Clades, cladons, and "cladifications"

Nico Mario Franz nmf2 at CORNELL.EDU
Mon Jun 14 03:04:35 CDT 2004

>David Hull in his 1979 paper ("Limits of Cladism"; Syst. Zool.,
28:416-440) >pointed out the following dilemma: "no methods have been set
out thus far >which permit the inclusion of both sorts of information
[genealogy and >divergence] in a single classification in such a way that
both are >retrievable."

---This doesn't seem right. One can (and often does) map derived character
states along branches. These can convey precisely the kind of information
about "amounts of divergence" or "evolutionary distinctiveness" that, as
some have claimed, can't be expressed cladistically. One would hope that
if there really was a deep problem with expressing amounts of
transformation in cladistics (not just branching patterns), the method
wouldn't have caught on so broadly by students of evolution.

>The PhyloCode conference in Paris this summer is the next step in this
>doom and gloom scenario, and it makes me very nervous. But even if there
>were no phylocode, the elimination of paraphyletic taxa is not (and
never >was) the proper way to fight eclectic fuzziness. Hennig should
have stuck >with cladistic analysis (which has been a good thing, even
though not >always properly applied). His classification methods have NOT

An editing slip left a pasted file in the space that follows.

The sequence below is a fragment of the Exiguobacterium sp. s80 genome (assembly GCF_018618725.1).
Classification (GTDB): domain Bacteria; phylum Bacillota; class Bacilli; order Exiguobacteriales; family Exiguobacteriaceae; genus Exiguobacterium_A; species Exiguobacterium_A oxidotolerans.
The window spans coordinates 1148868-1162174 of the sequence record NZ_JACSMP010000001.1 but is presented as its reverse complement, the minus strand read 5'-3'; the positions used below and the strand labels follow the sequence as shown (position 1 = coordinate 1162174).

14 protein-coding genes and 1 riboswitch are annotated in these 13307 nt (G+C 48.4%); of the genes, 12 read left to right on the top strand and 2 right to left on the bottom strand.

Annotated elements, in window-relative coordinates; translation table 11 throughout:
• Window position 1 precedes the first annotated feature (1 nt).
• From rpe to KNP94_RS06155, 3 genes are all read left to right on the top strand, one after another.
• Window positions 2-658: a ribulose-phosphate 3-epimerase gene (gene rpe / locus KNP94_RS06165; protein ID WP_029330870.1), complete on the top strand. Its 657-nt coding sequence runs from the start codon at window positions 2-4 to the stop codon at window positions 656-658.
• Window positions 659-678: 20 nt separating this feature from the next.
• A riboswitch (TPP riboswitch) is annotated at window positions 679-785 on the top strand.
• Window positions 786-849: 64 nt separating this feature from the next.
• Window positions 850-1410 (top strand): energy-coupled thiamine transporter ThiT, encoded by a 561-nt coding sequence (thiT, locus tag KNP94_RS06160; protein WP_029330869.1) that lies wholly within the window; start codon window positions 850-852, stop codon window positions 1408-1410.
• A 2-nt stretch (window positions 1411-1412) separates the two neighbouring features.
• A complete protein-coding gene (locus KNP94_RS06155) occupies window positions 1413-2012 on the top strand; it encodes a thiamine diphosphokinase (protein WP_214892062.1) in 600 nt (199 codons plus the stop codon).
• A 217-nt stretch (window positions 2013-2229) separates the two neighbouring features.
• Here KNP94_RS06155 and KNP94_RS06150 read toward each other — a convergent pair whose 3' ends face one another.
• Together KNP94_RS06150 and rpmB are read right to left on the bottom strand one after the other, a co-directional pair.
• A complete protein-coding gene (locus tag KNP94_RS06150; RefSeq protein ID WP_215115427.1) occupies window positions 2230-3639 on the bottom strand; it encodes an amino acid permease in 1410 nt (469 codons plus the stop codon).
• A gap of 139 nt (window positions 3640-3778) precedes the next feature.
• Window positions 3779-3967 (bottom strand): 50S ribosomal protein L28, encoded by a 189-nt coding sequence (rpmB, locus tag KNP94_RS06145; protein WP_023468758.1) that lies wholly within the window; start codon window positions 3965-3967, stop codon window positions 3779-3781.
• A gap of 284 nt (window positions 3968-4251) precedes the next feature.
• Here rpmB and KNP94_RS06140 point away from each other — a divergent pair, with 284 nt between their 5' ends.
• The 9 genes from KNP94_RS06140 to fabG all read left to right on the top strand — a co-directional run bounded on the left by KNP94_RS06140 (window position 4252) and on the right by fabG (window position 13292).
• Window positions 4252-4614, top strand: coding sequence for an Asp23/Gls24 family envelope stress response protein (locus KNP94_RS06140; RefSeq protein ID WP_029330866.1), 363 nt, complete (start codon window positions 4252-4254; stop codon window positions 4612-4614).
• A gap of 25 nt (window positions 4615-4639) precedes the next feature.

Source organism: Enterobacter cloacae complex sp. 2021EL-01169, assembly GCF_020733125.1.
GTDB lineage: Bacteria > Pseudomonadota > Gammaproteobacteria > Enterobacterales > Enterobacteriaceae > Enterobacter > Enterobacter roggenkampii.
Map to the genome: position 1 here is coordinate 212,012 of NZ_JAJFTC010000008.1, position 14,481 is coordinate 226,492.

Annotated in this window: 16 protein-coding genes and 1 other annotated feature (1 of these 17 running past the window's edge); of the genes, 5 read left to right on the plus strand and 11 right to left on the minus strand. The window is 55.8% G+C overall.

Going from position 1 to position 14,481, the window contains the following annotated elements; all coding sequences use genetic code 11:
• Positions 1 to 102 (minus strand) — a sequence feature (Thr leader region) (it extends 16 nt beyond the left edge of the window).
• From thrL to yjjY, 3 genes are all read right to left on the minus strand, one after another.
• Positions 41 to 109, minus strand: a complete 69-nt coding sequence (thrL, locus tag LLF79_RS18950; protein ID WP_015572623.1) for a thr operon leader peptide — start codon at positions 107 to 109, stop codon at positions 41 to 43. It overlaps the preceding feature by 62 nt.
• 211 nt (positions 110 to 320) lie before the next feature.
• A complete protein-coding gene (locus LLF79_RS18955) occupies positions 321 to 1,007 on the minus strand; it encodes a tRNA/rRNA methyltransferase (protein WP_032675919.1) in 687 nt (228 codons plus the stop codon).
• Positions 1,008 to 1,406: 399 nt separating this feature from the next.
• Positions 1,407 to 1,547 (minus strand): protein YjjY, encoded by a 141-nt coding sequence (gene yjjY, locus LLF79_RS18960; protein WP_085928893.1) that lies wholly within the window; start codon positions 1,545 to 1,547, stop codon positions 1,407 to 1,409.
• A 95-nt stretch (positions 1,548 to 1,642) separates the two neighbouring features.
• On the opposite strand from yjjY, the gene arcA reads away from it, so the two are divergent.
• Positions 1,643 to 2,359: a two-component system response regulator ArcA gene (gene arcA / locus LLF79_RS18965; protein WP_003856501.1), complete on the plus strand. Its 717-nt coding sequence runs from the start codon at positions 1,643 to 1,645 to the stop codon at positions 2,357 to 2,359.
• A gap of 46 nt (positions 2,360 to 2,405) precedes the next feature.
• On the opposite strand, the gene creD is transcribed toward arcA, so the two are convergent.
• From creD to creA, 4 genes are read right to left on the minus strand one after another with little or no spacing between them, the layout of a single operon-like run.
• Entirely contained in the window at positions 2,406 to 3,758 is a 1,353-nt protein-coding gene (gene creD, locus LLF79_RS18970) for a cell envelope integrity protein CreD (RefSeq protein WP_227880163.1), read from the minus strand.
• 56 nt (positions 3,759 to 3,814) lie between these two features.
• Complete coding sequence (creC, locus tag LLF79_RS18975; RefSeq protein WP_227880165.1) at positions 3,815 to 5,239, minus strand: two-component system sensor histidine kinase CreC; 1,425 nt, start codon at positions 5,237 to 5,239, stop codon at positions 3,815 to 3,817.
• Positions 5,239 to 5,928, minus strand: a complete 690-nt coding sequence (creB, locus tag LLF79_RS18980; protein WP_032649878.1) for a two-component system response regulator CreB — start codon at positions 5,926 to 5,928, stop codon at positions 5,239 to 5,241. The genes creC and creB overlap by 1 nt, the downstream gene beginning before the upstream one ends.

been a good >thing, and an increasingly zealous application of such
methods are just >making things worse. ----- Not so cheerily, Ken Kinman

---I've tried to point out on one or two previous occasions that the
PhyloCode and cladistics sensu Willy Hennig Society cladistics are best
discussed separately. To my knowledge the WSH has held at least one
symposium and put out an entire volume (Botanical Review 2003, vol. 69, 1;
to collect its criticisms of the PhyloCode. It's all there for you to look
at, unlike cladists' views on likelihood inference, three-taxon
statements, or any other "perceived threat".

We're unlikely to sway any of the more flexible minds unless we get our
systematic group-taxonomy more refined. In light of the developments in
the WSH, I'd suggest speaking of PhyloCoders and cladists, but not assume
much overlap. Otherwise those who know the difference will rightly tune



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